Fringe review: Kitchen Sink Drama

Quartet of plays about food – performed in an actual kitchen – serves up some intriguing flavours

KITCHEN SINK DRAMA by Aaliya Alibhai, Laurence Braun-Woodbury, Natalie Kaye and Nina Kaye (Kitchen Sink Productions). At the Ralph Thornton Community Centre (765 Queen East). July 9-14 at 7:30 pm. See listing. Rating: NNN

The kitchen is an intrinsically theatrical space where people can transform ingredients into magical tastes and aromas, all while wielding dangerous implements like knives.

So this quartet of short plays about food, performed in the kitchen area of the Ralph Thornton Community Centre in Riverside, has a certain appeal, even though a big chunk of the show was drowned out on the night I went by sounds from a neighbouring street festival.

Not all the playlets, introduced by a charming water (Evan Boutsov), are of the same quality. The first one, about an abused scullery maid (Maggie Cheung) who becomes a pirate, is wildly overwritten and has little to do with food, although Cheung delivers a sly, watchable performance. The second, about a disturbed man (Naseem Reesha) who’s planning a special meal for an ex, rambles on but provides a sharp vehicle for Reesha’s intense, focused performance.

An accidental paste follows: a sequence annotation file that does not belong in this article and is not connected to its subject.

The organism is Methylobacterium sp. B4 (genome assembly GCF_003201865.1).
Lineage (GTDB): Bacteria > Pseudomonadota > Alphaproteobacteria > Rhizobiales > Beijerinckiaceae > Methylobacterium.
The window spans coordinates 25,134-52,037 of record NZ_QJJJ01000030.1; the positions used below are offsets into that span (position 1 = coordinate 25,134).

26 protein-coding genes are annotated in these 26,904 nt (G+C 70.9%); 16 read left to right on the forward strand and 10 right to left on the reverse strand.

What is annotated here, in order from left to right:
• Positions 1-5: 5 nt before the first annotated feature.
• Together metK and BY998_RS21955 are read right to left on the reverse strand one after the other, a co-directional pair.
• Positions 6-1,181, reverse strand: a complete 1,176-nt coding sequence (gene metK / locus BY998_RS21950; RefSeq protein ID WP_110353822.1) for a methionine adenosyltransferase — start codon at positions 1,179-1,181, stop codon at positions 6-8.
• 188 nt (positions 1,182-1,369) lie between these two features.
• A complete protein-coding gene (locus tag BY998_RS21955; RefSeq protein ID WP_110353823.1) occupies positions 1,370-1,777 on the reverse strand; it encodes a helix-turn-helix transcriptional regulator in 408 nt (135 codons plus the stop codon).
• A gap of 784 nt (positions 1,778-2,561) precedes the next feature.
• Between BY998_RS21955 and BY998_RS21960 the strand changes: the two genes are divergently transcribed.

More satisfying are the third and fourth plays. In one, written by Aaliya Alibhai, two fairies (Mladen Obradovic and Kelly Marie McKenna) get involved in the life of a dissatisfied hostess (Andrea Irwin). The script is a whimsical mix of the contemporary and mythical, and the grounded Irwin and the delightful impulsive McKenna have great chemistry.

And in the final piece, by Nina Kaye, actor-to-watch Maggie Cook and Jess Wareing play a couple who argue over a literal trifle in the kitchen of their bed and breakfast.

As in any multi-course meal, not everything will be to your taste. But you’ll definitely come away feeling full.

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